Bush administration reinterprets Endangered Species Act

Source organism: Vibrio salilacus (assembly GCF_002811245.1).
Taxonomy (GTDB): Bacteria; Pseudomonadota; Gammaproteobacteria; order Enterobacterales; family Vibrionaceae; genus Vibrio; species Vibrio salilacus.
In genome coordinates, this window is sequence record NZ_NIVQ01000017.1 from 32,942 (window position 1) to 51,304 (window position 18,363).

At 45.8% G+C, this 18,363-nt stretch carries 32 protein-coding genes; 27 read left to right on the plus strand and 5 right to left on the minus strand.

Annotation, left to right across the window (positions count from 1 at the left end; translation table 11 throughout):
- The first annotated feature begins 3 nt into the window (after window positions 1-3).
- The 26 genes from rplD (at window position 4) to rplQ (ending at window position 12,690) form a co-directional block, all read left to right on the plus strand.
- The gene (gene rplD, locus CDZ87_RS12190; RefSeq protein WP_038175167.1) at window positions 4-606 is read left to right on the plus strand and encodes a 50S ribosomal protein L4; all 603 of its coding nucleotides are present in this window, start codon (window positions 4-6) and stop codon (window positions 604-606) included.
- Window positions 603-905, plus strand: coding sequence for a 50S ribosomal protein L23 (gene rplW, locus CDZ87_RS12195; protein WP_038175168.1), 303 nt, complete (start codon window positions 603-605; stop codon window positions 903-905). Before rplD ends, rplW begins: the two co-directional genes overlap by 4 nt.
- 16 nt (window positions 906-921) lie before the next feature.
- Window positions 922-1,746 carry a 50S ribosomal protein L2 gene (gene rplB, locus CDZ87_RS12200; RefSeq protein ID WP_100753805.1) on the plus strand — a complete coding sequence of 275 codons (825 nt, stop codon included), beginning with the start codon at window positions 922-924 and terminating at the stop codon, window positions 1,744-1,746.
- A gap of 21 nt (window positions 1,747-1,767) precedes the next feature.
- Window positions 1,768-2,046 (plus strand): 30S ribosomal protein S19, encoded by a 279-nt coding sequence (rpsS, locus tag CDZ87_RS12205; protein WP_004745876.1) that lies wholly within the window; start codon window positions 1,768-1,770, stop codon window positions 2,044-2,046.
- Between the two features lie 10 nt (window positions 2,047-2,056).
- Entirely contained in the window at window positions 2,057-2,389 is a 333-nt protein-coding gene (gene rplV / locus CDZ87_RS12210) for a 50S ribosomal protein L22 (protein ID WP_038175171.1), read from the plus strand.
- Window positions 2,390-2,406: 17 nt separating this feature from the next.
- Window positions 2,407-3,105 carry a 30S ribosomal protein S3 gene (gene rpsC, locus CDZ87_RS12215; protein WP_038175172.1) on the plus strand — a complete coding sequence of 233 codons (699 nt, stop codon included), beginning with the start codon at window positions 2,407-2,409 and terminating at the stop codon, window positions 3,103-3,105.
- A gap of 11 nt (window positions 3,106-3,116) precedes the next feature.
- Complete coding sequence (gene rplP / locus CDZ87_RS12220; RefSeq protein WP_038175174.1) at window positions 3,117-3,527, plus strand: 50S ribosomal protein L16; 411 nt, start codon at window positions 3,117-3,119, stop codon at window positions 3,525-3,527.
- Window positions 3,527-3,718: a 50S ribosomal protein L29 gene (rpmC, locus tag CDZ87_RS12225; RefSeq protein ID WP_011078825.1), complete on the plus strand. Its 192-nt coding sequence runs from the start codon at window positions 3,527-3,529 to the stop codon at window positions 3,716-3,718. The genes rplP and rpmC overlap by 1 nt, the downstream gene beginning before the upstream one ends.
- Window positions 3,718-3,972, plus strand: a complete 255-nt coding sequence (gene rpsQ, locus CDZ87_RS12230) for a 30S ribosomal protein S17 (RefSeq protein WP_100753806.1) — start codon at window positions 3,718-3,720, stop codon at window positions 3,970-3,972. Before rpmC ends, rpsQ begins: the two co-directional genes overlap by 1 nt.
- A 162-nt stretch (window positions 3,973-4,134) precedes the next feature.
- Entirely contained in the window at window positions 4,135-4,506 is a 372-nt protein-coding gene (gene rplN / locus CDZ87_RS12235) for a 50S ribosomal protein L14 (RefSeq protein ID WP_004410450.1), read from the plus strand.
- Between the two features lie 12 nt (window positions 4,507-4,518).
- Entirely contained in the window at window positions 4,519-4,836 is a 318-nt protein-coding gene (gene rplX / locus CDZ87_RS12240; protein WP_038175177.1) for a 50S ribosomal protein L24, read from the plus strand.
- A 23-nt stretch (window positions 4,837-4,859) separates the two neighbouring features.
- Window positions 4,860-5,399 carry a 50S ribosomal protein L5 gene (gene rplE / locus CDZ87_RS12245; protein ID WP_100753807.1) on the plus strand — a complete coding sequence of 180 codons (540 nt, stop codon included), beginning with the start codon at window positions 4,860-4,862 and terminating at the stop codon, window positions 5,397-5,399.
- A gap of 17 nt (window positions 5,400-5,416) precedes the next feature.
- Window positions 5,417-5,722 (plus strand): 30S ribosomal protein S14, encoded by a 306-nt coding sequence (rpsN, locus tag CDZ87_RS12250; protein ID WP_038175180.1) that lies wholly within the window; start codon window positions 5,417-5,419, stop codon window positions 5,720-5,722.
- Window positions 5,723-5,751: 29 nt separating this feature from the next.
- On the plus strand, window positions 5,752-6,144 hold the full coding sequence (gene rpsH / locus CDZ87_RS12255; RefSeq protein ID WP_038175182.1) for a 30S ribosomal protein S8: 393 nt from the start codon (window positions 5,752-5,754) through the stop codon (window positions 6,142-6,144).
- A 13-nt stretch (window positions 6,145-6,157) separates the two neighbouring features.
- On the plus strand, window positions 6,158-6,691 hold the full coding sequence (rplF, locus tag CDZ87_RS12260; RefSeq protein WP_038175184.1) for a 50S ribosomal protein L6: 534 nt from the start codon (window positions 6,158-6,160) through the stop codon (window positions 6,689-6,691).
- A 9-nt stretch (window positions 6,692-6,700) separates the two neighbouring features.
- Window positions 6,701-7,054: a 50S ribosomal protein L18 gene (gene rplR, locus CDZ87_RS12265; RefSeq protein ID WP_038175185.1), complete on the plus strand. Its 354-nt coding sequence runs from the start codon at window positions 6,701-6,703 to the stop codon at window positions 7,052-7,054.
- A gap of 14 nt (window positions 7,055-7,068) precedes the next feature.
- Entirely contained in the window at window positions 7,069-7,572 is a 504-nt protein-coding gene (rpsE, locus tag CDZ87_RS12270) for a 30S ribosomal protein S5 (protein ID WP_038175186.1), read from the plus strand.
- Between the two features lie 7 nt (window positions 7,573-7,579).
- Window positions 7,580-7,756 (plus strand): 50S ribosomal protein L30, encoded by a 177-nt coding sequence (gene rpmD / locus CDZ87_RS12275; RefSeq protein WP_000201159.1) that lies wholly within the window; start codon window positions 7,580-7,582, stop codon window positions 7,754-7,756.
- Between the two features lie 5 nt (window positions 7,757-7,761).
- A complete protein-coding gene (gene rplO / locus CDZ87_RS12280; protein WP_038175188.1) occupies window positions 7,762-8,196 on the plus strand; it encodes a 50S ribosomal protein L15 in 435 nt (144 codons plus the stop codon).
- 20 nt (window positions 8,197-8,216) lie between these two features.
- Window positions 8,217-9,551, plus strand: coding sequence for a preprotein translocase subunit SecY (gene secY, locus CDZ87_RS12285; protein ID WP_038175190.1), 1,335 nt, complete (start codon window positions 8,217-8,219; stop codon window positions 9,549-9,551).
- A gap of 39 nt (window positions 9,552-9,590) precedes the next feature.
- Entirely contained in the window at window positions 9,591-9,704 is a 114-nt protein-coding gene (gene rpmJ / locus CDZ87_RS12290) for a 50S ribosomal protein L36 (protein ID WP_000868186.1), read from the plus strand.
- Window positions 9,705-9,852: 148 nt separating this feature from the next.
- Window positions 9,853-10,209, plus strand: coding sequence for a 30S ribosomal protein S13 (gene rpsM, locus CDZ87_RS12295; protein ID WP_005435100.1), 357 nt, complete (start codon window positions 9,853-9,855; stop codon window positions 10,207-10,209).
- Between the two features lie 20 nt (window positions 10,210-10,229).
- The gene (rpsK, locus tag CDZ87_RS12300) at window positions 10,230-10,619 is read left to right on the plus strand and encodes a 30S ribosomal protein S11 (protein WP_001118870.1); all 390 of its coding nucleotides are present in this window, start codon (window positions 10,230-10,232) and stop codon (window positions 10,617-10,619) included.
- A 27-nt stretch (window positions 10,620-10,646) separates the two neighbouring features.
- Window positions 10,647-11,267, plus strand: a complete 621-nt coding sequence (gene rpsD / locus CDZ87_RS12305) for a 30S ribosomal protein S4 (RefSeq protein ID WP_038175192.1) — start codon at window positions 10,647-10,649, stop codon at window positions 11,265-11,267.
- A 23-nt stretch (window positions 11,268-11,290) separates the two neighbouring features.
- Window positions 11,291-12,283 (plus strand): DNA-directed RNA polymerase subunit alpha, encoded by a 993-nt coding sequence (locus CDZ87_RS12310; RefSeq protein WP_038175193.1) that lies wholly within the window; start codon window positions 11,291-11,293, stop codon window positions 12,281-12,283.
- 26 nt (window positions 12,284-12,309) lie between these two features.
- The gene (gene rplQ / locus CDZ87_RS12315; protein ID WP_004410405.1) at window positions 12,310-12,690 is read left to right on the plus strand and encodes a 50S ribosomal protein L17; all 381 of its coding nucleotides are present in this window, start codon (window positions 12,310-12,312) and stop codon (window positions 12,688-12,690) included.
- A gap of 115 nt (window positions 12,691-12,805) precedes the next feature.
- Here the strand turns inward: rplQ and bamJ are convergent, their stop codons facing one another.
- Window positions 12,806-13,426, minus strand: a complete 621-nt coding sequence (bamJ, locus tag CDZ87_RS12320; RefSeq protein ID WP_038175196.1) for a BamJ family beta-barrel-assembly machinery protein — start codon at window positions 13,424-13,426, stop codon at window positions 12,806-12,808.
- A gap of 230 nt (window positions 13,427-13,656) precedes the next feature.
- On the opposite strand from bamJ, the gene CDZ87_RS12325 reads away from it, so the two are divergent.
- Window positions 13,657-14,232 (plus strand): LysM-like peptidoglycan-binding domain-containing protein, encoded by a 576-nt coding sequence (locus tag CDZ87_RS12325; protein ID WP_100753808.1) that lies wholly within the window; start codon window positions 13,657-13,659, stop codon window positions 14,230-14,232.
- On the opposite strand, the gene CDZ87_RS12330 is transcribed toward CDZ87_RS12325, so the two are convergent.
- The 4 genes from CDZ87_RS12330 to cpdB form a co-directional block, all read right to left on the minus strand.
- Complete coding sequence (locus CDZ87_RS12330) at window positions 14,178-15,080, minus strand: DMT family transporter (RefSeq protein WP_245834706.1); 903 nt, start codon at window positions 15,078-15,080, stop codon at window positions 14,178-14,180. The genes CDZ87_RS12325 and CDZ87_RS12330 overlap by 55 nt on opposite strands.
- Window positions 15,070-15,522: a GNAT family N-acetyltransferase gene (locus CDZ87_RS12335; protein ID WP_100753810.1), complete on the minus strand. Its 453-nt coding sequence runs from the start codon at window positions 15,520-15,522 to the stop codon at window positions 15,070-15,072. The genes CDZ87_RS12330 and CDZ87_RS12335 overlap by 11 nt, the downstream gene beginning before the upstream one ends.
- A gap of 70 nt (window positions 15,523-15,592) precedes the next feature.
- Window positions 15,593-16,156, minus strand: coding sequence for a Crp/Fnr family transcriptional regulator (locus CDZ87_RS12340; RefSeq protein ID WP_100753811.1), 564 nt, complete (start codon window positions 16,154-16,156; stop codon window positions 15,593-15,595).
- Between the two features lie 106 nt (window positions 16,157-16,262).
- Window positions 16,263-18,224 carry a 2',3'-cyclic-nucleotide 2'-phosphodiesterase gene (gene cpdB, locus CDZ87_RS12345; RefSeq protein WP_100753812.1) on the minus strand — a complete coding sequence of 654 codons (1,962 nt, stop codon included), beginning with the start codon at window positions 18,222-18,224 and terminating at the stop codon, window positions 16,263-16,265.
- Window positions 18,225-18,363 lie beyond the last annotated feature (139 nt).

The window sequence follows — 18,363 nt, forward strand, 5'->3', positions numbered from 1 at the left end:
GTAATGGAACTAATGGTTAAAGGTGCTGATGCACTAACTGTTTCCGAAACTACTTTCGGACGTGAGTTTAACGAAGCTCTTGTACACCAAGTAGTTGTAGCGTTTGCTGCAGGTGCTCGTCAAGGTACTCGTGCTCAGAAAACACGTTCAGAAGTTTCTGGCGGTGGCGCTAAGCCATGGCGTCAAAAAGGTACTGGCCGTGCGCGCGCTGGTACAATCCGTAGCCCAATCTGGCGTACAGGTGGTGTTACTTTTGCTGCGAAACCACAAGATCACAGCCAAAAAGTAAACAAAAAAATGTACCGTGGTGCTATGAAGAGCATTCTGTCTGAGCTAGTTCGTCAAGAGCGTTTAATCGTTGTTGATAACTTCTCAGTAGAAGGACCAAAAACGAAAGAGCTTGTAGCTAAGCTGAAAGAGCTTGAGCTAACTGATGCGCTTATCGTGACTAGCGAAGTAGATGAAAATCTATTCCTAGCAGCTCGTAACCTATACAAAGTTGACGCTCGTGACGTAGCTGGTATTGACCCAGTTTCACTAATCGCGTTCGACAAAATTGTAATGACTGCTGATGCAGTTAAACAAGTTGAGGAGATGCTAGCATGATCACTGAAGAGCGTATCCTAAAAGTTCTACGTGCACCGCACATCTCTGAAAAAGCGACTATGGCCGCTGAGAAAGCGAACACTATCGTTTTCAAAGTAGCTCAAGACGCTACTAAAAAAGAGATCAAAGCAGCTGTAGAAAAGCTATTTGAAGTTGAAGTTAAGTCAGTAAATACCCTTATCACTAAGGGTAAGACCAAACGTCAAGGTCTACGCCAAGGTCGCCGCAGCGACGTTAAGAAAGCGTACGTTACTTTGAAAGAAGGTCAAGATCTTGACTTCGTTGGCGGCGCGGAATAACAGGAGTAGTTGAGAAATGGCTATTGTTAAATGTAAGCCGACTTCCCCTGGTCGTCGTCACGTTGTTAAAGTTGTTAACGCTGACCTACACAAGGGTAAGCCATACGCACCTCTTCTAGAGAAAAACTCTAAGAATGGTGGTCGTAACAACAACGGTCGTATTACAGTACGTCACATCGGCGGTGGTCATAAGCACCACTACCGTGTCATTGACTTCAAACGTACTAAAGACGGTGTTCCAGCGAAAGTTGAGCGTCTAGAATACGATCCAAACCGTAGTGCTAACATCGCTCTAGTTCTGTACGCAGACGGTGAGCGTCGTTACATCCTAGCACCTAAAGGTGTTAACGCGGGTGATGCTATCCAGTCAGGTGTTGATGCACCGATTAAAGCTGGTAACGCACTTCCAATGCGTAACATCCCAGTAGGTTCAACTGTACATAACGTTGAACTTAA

The Bush administration has quietly issued a new spin on the Endangered Species Act that would have the feds protect imperiled animals and plants only in places where they’re in trouble — not where they’re thriving or have already disappeared. A memo announcing the change was posted on the Interior Department website on Friday. The Center for Biological Diversity threatened to pursue the issue in court, saying the new policy could mean 80 percent of some 1,300 species now listed under the act would lose protection. “Say I’m an irrigator,” said CBD’s Kieran Suckling. “Say there are 10 fish in a stream. … I’m going to go kill those 10 fish. Now they are part of the historical range, not the current range. It doesn’t count.” In more uplifting news, Interior Secretary Dirk Kempthorne said on Friday that the feds will look into whether some species should be listed as threatened or endangered because of climate change. Oddly enough, he failed to mention the ESA memo. So forgetful, that one.

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